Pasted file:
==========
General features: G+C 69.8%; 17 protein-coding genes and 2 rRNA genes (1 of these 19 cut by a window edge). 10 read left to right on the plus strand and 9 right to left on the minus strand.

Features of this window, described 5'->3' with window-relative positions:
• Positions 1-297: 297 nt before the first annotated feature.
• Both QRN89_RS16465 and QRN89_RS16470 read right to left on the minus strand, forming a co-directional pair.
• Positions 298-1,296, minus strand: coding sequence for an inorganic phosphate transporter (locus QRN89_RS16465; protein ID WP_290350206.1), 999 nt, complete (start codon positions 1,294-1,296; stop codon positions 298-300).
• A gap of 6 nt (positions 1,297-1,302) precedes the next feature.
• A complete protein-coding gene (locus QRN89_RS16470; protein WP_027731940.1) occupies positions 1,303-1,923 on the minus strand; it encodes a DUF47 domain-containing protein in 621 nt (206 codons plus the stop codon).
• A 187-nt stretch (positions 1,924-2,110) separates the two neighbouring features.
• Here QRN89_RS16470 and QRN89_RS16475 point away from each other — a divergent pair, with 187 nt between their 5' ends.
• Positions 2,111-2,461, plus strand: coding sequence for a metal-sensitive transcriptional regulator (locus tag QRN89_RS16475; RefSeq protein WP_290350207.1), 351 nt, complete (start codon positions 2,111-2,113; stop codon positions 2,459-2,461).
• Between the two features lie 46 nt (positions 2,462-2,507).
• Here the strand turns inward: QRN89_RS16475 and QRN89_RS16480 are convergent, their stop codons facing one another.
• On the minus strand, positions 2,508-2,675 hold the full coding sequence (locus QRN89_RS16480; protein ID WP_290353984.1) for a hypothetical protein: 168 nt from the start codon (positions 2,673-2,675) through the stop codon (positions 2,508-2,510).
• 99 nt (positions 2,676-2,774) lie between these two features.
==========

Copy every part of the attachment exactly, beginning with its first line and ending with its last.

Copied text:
General features: G+C 69.8%; 17 protein-coding genes and 2 rRNA genes (1 of these 19 cut by a window edge). 10 read left to right on the plus strand and 9 right to left on the minus strand.

Features of this window, described 5'->3' with window-relative positions:
• Positions 1-297: 297 nt before the first annotated feature.
• Both QRN89_RS16465 and QRN89_RS16470 read right to left on the minus strand, forming a co-directional pair.
• Positions 298-1,296, minus strand: coding sequence for an inorganic phosphate transporter (locus QRN89_RS16465; protein ID WP_290350206.1), 999 nt, complete (start codon positions 1,294-1,296; stop codon positions 298-300).
• A gap of 6 nt (positions 1,297-1,302) precedes the next feature.
• A complete protein-coding gene (locus QRN89_RS16470; protein WP_027731940.1) occupies positions 1,303-1,923 on the minus strand; it encodes a DUF47 domain-containing protein in 621 nt (206 codons plus the stop codon).
• A 187-nt stretch (positions 1,924-2,110) separates the two neighbouring features.
• Here QRN89_RS16470 and QRN89_RS16475 point away from each other — a divergent pair, with 187 nt between their 5' ends.
• Positions 2,111-2,461, plus strand: coding sequence for a metal-sensitive transcriptional regulator (locus tag QRN89_RS16475; RefSeq protein WP_290350207.1), 351 nt, complete (start codon positions 2,111-2,113; stop codon positions 2,459-2,461).
• Between the two features lie 46 nt (positions 2,462-2,507).
• Here the strand turns inward: QRN89_RS16475 and QRN89_RS16480 are convergent, their stop codons facing one another.
• On the minus strand, positions 2,508-2,675 hold the full coding sequence (locus QRN89_RS16480; protein ID WP_290353984.1) for a hypothetical protein: 168 nt from the start codon (positions 2,673-2,675) through the stop codon (positions 2,508-2,510).
• 99 nt (positions 2,676-2,774) lie between these two features.